Community leaders met at the trailhead of the new Mount Berry Trail on Wednesday to formally cut a ribbon signifying the completion of the 1.8 mile path running from behind the U.S. post office out to Big Dry Creek.

The trail has already gotten a lot of use since work wrapped up near the end of August. Rome City Manager Sammy Rich even remarked that he’s seen a lot of new faces out on the Mount Berry Trail.

“There’s a different vibe and we would have thought our biggest issue would have been we didn’t have enough parking for a trailhead, but that’s been the reality here,” Rich said.

Berry College President Steve Briggs said the school is planning to connect across its pastures from the main campus to the new trail. The route has been chosen but Briggs said the timeline for construction has not been determined yet. Much of that will be based on the outcome of the COVID-19 pandemic.

“Berry makes much of its land available for running, biking and hiking, and we do so because we are a permanent member of this community,” Briggs said. “We want this to be a place that is a thriving and a great place to live.”

Close to 70% of the new trail is on Berry property.

Julie Smith, executive director of Trails for Recreation and Economic Development, told the large crowd that the timing of the trail’s completion could not have been much better.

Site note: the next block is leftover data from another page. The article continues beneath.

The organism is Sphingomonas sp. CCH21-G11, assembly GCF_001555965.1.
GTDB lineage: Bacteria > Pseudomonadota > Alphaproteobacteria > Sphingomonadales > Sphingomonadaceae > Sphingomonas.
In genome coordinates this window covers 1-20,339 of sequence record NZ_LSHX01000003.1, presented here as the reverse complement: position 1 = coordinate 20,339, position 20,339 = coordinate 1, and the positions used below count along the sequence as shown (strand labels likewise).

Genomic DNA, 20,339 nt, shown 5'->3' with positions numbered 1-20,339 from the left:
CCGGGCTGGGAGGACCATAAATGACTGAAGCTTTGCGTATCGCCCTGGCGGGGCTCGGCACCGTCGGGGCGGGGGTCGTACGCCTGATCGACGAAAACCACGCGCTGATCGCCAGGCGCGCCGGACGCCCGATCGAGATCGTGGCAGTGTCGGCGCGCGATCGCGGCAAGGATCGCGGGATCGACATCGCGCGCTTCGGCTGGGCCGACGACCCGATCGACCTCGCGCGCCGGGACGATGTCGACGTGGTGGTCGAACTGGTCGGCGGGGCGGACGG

“Trail usage over this last six or seven months during this pandemic has increased 200%,” Smith said.

For those who don’t understand the value of using public funds for trails, Smith said, the paths can be used for transportation as well as recreation.

She said trails are inclusive, free and available to everyone across the community. Smith reported on a study showing that for every dollar spent on trails, health care costs in a community can be decreased by as much as $3.

Rich explained plans to extend the trail across Big Dry Creek to the Armuchee Connector. When Floyd County completes a short link from the north end of the Oostanaula River levee near East 12th Street to connect across Little Dry Creek to the Mount Berry Trail, the community will have a large loop trail from downtown all the way out to Berry College.

Long term goals for the trail network include connecting both Georgia Northwestern College and Georgia Highlands College to the trail network.

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